The editor scolded the town’s council for not providing the Met office with the required daily records of sunshine and everything seemed very starchy and formal.
The Daily Echo’s very first offices were on Holdenhurst Road near Lansdowne, opposite the East Cliff Congregational Church and not far from the train station.
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Tuesday 25 November 1987 saw the Bournemouth Evening Echo as it was now called, officially enter the digital age.
Although the change from the old-fashioned hot-metal to cold, computer-set production had been going on for a while (especially on pages like the TV listings and features, which were prepared more slowly and in advance) this date marked the switch-over for the hot-off-the-press front and back pages, completing the move to a new electronic process.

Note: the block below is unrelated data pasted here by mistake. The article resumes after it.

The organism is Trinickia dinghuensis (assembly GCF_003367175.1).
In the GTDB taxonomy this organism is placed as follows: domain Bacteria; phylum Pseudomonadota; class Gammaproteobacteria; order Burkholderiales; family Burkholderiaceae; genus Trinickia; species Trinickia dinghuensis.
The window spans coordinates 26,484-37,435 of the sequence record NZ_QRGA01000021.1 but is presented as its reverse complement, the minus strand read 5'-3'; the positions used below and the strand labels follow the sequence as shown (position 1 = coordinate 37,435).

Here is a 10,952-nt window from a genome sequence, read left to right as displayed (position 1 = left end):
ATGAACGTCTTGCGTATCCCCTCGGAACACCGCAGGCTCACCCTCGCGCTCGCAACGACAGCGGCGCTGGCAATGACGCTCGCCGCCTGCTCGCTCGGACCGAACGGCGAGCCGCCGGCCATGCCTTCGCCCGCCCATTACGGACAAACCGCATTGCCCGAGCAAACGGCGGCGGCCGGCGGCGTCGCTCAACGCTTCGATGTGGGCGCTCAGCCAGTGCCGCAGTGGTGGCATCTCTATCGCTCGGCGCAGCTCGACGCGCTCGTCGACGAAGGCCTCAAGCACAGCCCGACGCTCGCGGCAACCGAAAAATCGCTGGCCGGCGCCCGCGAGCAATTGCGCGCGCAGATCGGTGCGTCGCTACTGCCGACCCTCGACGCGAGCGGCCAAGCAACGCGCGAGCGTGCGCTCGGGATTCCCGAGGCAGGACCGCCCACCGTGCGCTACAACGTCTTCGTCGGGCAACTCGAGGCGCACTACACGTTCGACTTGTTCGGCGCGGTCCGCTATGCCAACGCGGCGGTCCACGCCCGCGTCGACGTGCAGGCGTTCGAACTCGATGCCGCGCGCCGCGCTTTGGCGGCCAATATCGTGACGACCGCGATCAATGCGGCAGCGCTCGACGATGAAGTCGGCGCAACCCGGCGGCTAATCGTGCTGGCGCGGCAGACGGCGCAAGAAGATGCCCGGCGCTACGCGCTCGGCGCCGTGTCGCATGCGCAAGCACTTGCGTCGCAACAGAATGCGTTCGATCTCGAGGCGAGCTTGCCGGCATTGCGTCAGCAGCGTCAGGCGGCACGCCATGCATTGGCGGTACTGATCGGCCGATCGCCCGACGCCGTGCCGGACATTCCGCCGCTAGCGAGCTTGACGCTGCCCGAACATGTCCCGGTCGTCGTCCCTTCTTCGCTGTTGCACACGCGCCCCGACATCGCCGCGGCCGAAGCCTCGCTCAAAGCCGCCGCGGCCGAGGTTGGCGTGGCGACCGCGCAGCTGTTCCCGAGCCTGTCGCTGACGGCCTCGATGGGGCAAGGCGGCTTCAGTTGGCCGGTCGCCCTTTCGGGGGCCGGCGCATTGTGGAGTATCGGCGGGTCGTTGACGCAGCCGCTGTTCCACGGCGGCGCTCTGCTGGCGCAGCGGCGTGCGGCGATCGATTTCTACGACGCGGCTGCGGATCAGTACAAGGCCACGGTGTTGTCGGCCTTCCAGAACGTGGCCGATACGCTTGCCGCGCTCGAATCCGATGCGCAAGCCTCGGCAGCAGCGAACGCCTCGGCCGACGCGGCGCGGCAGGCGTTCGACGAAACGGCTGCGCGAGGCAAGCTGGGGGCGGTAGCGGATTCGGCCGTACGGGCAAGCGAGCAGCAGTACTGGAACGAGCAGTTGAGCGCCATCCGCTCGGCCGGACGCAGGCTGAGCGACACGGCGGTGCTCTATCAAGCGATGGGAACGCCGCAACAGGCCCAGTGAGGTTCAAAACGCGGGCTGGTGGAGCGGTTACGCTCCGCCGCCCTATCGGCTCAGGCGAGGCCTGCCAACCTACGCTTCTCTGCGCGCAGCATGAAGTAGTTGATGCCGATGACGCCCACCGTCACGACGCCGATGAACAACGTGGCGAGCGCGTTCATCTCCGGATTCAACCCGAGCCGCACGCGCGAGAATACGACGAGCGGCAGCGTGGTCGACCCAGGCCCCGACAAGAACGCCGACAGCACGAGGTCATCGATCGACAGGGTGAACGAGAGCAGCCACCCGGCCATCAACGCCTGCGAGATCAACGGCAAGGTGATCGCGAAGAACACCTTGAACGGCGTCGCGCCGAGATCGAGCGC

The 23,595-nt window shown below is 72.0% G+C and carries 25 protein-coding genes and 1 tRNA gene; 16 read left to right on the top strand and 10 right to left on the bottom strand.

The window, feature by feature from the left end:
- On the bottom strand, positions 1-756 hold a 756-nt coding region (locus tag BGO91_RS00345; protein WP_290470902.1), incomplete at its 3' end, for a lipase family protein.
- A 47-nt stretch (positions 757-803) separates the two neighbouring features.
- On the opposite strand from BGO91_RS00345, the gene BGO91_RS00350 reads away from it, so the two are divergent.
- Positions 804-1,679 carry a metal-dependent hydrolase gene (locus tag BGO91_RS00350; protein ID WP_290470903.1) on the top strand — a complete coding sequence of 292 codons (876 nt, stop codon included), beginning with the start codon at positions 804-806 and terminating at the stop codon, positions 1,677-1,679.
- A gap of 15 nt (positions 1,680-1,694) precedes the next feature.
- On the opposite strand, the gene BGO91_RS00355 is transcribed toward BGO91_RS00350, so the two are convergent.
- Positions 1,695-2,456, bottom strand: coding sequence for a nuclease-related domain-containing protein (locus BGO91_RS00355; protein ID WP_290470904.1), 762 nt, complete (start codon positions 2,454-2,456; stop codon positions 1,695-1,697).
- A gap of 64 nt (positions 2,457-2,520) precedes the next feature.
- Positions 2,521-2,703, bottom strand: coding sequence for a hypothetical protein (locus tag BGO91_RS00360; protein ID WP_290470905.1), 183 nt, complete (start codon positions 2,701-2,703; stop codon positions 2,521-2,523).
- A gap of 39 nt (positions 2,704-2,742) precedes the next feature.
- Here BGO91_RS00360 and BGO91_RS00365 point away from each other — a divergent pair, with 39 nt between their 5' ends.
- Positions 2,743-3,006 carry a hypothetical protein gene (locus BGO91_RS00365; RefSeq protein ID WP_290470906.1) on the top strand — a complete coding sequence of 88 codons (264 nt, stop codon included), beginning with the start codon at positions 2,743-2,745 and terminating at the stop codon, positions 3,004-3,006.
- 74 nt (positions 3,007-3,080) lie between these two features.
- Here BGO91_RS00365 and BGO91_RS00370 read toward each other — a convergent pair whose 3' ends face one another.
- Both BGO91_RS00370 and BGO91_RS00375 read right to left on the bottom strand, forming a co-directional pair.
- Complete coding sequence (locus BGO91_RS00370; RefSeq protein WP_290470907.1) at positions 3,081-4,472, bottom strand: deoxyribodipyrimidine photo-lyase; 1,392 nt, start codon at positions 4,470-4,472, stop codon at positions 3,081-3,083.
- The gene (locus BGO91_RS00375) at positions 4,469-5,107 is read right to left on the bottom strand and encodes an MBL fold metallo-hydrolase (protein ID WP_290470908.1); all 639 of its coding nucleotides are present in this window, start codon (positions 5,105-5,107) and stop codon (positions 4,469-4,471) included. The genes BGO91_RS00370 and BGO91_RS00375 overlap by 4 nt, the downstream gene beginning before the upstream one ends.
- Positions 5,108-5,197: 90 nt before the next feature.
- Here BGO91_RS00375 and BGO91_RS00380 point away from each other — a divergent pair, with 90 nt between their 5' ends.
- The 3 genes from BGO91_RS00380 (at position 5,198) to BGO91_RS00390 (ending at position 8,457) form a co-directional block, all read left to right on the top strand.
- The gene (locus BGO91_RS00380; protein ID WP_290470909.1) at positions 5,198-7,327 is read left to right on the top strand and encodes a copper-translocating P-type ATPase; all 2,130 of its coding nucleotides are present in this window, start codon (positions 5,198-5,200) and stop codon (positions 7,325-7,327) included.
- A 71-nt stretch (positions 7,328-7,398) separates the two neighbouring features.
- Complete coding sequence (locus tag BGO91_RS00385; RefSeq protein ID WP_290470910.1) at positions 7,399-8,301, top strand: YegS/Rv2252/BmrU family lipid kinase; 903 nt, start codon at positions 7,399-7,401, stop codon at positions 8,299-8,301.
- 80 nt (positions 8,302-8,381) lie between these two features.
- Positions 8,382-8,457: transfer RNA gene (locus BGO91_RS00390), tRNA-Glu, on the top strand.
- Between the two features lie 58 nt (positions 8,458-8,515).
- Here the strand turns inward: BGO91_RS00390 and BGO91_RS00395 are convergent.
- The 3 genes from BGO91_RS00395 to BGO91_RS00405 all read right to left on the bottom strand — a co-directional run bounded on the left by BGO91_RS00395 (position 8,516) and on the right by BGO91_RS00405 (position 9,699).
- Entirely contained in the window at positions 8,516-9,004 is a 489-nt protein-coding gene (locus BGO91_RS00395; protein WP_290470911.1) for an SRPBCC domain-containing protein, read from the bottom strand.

Anyone familiar with Richmond Hill will appreciate the logistical challenge for the Echo especially with the advent of delivery vehicles to distribute the newspapers.
Not only does the office sit near the foot of a steady slope down to the Square, but it is nestled in the loop of a one way traffic system.
There was a great buzz around town about the impending launch of the Bournemouth Echo – previously the town’s only source of local news would be the odd item stencilled into the Southampton edition, which was made available daily in Sydenham’s library and reading rooms – occupying the seafront site of the future Bournemouth swimming baths and more recently the IMAX building.